The module starts with two pages of background about how a cleric from a different sect compromised and destroyed a militant order of Ramat  from within. That's two pages wasted because the players won't learn anything about it, and likely won't care either. There is a section that highlights the features of the adventure, which is unnecessary for such a short module. Next is the player introduction, with one of the lamest hooks I've ever seen. A bunch of villagers learn from a crying girl that her dog was pulled down to some dark hole by a giant clawed monster. Risking your life to return a probably dead animal to a nameless NPC is everything but a tempting reason to go on an adventure. If you want a good hook for character funnel take a look at The Meat Grinder or Sailors on the Starless Sea! The former throws the PCs right in the middle of a massacre and makes the players thirst for vengeance, while the latter operates with kidnapped beloved ones and some rumors of great treasure. Much better!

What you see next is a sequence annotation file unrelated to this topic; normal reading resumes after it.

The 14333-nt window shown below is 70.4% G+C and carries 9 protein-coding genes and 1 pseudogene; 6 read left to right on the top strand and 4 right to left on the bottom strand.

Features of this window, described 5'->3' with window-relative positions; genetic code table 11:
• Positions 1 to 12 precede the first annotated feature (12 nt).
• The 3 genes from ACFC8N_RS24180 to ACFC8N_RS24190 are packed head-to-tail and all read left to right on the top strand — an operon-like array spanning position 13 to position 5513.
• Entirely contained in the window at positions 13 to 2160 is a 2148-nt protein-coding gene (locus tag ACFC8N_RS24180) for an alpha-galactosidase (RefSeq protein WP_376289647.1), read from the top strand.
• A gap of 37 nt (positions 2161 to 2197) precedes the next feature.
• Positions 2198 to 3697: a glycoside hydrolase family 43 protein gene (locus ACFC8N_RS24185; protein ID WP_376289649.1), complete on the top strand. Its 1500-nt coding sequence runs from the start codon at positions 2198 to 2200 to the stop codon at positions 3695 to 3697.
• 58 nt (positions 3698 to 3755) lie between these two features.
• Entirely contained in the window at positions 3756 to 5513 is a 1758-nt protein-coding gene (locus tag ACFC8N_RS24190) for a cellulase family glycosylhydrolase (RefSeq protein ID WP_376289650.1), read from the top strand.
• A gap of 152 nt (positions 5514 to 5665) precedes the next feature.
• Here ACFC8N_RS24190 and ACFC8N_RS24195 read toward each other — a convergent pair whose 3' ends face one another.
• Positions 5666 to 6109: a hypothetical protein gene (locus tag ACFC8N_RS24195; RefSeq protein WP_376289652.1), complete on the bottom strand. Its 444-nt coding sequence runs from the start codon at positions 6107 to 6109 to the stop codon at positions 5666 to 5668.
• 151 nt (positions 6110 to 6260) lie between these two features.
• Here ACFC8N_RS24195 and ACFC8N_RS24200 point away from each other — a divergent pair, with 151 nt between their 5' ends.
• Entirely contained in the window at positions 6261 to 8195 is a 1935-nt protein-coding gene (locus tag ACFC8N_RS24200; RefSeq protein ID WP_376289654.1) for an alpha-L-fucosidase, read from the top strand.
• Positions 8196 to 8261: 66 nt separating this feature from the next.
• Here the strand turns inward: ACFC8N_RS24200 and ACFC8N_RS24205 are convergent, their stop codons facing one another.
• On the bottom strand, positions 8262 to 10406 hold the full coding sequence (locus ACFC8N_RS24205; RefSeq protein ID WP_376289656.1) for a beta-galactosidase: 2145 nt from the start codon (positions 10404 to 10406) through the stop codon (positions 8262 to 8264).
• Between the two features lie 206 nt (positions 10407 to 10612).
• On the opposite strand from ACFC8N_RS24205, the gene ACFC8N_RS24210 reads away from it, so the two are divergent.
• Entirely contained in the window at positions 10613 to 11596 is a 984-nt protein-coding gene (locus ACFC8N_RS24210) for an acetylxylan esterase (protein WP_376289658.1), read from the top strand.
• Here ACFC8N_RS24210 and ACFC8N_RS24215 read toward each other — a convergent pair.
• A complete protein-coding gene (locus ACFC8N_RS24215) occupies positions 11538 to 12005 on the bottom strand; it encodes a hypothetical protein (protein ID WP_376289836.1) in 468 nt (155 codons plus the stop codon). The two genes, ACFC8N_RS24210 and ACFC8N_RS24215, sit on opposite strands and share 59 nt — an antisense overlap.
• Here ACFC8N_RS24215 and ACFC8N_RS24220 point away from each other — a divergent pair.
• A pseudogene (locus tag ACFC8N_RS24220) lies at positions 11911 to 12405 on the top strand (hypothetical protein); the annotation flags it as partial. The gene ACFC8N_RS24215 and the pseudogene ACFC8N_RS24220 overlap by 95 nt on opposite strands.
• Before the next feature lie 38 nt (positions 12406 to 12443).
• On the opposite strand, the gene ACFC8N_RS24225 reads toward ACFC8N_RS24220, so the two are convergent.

The dungeon starts great! There are slippery stairs and a hungry spider right at the entrance. It doesn't matter if someone dies by breaking his neck, or being snatched away by the spider, it will be hilarious anyway. Once down the players can go three ways. This will be a random choice since they don't know anything about the place. The problem is that only one of those choices will result in a meaningful adventure. Going right they can explore most of the dungeon, have some battles, and get all the loot the place has to offer. Going forward they will run into some meaningless encounters with giant bats and meet a dead end. Going left their adventure will end early - either because they die in the trap, or because they find the dog and decide to end their quest.

Do you love all the crazy and weird stuff of DCC RPG? If your answer is yes, then you will be disappointed, because the rest of the adventure is unimaginative. There are 17 rooms in total, but most of these are far from memorable. There is nothing "Appendix N" about the adventure. What truly saddens me is that an extra sentence or two would have had been enough to make it raise above mediocricity!